Israeli Prime Minister Benjamin Netanyahu is counting the days until Barack Obama leaves office. So are many supporters of Israel here in the United States, including members of Congress on both sides of the aisle.
It's not just last week's abstention on an anti-Israel measure at the United Nations Security Council. Nor was it the long-winded speech about Israeli settlements by President Obama's secretary of State, John Kerry, earlier this week.
It's the sum total of Obama's harmful Middle East policies that have imperiled Israel: a deeply-flawed Iran deal that gifted Iran $150 billion in sanctions relief; the failure to stabilize the war in Syria, which has put Hezbollah, ISIS and other bad actors on Israel's northern border; and the mishandling of the Arab Spring, which has brought chronic instability throughout Israel's already-nasty neighborhood.
Will the next administration fix all of that? It's a tall order.
The Iran deal can certainly be undone. ISIS can be defeated. Iran and Hezbollah can be driven from Syria. And some of the region's nasty internecine conflicts can be mediated. The problem is that this can't all be accomplished at once. Untangling Obama's mess will require prioritization, patience and, above all, thoughtful policies.
But other things can be fixed more quickly. On Jan. 20, the relationship between the new president and Israel's prime minister seems set to improve immeasurably. Based on statements from both leaders, the "special relationship" will be special again. Donald Trump appears poised to rhetorically defend Israel against its many enemies and to do nothing to prevent Israel from defending itself. He also appears ready to veto any new anti-Israel measures at the U.N. Security Council.
Last week's U.N. vote is not likely to be overturned, however. This was almost certainly part of Obama's calculus. Obama understood full well that the measure would pave the way for the delegitimization of Israel by some countries, and even put wind in the sails of the propaganda and economic warfare campaign against Israel known as Boycott, Divestment and Sanctions.
True, the outgoing president signed a generous Memorandum of Understanding in September granting $3.8 billion per year in U.S. aid to Israel for a decade. But his eleventh-hour move at the U.N. now promises to subtract from this assistance.
Since the U.N. vote, pro-Israel lawmakers and policy wonks have been considering moves that the new administration might make to mitigate the damage and perhaps even try to inoculate Israel in the future.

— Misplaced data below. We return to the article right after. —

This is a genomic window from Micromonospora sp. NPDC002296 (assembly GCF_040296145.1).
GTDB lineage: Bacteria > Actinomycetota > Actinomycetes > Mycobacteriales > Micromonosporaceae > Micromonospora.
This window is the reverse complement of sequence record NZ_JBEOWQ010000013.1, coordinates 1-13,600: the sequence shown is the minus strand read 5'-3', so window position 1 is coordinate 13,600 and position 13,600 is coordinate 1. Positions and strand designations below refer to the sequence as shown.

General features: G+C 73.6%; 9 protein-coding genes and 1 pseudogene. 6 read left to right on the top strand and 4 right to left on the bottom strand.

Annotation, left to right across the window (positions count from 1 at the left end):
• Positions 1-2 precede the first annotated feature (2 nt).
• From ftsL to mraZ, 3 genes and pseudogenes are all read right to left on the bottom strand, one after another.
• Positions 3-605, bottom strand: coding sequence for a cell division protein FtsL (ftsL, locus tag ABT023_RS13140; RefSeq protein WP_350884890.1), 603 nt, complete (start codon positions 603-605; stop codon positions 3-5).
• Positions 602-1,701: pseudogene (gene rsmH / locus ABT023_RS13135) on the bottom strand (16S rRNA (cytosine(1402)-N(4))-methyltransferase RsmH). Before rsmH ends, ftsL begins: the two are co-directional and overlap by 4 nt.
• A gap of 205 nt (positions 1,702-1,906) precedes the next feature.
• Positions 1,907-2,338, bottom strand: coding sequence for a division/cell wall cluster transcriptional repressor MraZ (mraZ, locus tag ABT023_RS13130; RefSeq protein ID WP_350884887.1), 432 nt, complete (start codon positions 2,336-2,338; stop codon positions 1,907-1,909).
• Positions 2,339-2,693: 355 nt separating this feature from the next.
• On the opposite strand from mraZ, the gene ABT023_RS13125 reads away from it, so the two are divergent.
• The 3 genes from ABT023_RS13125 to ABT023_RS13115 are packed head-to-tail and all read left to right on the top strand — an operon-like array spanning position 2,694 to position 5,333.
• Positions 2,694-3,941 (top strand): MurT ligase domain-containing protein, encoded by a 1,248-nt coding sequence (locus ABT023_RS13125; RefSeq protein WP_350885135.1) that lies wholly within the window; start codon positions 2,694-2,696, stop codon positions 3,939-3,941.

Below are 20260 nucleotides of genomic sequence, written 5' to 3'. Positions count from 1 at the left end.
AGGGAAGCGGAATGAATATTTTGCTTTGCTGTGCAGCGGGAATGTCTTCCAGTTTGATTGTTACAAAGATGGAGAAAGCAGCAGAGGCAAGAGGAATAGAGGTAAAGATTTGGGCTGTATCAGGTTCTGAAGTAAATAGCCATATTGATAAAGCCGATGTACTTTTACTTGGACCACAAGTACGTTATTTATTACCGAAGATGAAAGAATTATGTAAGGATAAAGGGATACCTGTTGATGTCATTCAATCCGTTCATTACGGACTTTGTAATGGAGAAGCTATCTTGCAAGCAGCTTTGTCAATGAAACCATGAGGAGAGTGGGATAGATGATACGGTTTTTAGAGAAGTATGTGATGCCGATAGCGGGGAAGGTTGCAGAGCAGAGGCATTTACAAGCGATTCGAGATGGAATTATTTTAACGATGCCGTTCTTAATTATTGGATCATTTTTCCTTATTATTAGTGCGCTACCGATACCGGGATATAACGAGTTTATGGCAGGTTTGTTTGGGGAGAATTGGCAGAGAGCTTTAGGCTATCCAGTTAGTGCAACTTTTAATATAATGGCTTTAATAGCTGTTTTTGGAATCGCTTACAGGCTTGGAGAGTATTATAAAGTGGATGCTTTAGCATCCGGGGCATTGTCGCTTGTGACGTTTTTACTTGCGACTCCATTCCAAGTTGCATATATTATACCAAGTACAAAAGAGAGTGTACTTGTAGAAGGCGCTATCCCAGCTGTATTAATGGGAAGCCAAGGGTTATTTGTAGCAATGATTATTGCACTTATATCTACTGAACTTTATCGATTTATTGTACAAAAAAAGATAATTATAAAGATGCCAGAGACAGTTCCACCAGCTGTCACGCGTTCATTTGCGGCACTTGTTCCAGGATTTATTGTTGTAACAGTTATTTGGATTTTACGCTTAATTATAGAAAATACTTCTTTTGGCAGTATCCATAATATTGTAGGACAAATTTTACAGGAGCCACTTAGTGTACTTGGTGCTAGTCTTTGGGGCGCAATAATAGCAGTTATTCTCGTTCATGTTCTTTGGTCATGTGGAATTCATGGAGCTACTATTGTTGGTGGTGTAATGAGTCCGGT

Some, notably Sens. Lindsey Graham (R-S.C.) and Ted Cruz (R-Texas), have called for steep cuts in U.S. funding to the U.N. Such a move would put the U.N. on notice for its pathological fixation on Israel, but also its irredeemable ineffectuality and incalculable corruption.
There are other ways of sending a tough message short of a full funding cut. This could include working to abolish the U.N. Human Rights Council, through which the worst dictatorships and nastiest regimes regularly accuse Israel of alleged crimes, but stand by uselessly while Bashar Assad, Iran, Hezbollah and Russia have carried out unspeakable atrocities in Syria.
Another step could be to either cut funding to or demand the reform of the U.N. Relief and Works Agency, which is a U.N. body dedicated entirely to supporting the Palestinian refugee population. UNRWA recognizes some 6.5 million Palestinians as refugees today.
Except this population is overwhelmingly made up of the children, grandchildren and great-grandchildren of the original refugee populations from the 1948 and 1967 wars. Indeed, the original refugee population has dwindled over the years to an estimated 30,000-50,000. In other words, UNRWA has been perpetuating the Palestinian-Israel conflict through heredity, and by not insisting that this population be resettled, as the UN has done with every single other refugee population.
Other legislators, including Rep. Ileana Ros-Lehtinin (R-Fla.), have repeatedly called for cuts in U.S. assistance to the Palestinian Authority. These calls will almost certainly increase as Congress seeks to reassure Israel in the wake of Obama's lame-duck maneuvers. Legislators in the past have pointed to incitement, the paying of salaries to convicted terrorists in Israeli prisons, and corruption as justification. They will now point to the Palestinian Authority's complicity in the recent U.N. vote.
Others have talked about shutting down or downgrading the Palestine Liberation Organization (PLO) diplomatic representation here in the United States. It's certainly fair to ask why the United States continues to recognize the PLO as the sole Palestinian representative for diplomatic negotiations when it has refused to negotiate with Israel for years.
But none of this would necessarily protect Israel from the boycotts and assaults on its legitimacy that may stem from the U.N. vote. That's why some within the incoming administration are reportedly mulling reprisals for European nations that wage economic warfare against Israel. There is also talk of injecting new funds, leadership and urgency into the bureaucracy to fight politically motivated boycotts against America or any of its allies.
Finally, there is talk of moving the U.S. embassy from Tel Aviv to Jerusalem. The move is, of course, enshrined in law, even though Obama and his predecessors have wielded their waiver authorities to block it. Moving the embassy is, by now, a well-known objective of Trump's incoming ambassador, David Friedman. Should it come to pass, it will be seen as a sign of unequivocal friendship and a full-throated recognition of Israel's struggle for security and international legitimacy. That is something Israelis haven't seen for eight years.
Jonathan Schanzer is vice president for research at Foundation for Defense of Democracies.